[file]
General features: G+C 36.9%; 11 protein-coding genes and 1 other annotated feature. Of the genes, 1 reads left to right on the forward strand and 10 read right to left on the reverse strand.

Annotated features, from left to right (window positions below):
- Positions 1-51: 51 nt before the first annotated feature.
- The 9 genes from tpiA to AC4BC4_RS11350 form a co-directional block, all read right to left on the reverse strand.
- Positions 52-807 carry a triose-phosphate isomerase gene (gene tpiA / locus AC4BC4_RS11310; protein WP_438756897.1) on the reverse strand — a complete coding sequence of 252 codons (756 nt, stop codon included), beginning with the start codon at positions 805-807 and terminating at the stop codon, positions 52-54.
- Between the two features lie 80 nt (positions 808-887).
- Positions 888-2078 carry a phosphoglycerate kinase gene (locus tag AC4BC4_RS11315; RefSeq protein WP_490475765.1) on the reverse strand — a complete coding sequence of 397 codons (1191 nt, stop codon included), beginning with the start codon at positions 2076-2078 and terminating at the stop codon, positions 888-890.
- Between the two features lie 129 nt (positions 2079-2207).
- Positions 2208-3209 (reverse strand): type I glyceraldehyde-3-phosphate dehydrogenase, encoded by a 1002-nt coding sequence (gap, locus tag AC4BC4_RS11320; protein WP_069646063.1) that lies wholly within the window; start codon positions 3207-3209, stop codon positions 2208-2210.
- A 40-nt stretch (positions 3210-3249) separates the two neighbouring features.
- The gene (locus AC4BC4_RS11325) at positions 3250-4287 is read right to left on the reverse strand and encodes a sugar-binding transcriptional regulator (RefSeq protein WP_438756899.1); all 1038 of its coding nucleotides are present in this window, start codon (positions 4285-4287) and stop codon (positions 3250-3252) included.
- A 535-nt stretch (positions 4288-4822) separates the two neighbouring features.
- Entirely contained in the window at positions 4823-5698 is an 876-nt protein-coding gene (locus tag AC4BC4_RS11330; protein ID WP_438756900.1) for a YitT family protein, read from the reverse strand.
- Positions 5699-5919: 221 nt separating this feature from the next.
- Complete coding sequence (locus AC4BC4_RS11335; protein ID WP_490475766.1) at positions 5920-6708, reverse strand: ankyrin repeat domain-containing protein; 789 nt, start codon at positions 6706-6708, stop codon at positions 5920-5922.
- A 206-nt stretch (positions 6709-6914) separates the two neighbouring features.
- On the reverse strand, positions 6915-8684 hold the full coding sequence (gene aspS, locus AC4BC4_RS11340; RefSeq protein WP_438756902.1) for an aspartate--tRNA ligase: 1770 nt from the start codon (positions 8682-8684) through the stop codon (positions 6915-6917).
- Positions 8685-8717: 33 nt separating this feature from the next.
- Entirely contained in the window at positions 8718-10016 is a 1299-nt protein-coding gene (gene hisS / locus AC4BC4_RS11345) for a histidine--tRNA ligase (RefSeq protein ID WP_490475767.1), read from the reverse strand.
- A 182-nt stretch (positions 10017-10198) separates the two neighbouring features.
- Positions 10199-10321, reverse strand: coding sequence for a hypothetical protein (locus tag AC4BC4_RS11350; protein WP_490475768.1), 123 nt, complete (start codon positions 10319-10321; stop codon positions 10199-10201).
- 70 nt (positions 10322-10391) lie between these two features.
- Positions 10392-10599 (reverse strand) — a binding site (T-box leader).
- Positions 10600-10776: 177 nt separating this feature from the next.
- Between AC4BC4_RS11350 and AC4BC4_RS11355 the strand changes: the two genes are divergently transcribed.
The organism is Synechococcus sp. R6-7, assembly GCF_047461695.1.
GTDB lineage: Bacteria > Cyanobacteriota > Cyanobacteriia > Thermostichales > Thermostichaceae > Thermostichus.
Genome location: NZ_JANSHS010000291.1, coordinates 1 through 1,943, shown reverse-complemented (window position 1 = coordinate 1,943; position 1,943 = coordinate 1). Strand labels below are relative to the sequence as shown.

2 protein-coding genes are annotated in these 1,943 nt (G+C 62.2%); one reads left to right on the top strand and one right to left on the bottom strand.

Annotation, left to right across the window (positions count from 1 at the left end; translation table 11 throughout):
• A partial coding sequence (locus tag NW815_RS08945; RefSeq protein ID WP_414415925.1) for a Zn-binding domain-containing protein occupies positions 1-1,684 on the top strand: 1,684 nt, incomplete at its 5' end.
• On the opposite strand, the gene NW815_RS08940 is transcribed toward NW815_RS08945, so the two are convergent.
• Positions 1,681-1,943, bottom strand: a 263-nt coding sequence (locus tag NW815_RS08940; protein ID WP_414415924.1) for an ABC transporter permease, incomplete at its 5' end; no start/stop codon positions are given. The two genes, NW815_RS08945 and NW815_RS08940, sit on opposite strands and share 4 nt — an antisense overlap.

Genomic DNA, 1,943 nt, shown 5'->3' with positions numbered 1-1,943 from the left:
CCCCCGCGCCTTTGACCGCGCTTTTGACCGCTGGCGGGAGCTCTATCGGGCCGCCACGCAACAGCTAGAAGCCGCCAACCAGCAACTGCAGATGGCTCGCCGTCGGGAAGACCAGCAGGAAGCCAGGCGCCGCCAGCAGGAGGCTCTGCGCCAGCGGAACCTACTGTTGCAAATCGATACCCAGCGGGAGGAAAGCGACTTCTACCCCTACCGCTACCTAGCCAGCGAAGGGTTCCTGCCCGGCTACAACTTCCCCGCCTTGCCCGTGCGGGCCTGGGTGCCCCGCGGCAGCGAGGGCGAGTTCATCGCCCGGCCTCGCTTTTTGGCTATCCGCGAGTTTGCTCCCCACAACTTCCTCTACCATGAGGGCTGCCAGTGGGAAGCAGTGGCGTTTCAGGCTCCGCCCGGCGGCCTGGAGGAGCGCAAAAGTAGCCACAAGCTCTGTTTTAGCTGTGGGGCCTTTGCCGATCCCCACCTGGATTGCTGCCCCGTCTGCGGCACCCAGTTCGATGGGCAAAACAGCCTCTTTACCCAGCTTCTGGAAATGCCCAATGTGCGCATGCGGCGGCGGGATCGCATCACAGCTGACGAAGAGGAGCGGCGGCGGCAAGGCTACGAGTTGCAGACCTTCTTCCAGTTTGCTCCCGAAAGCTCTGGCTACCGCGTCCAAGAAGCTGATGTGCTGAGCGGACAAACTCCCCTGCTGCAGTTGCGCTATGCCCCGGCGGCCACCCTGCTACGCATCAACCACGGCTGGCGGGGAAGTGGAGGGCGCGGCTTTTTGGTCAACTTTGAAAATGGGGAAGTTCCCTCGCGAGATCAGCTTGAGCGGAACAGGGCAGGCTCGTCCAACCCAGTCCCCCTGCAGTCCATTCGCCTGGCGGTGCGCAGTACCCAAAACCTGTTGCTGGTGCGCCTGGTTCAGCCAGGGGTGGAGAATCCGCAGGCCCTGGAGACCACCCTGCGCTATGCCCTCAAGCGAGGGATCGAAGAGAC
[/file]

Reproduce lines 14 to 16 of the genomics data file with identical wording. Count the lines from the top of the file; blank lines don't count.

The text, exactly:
- Positions 5699-5919: 221 nt separating this feature from the next.
- Complete coding sequence (locus AC4BC4_RS11335; protein ID WP_490475766.1) at positions 5920-6708, reverse strand: ankyrin repeat domain-containing protein; 789 nt, start codon at positions 6706-6708, stop codon at positions 5920-5922.
- A 206-nt stretch (positions 6709-6914) separates the two neighbouring features.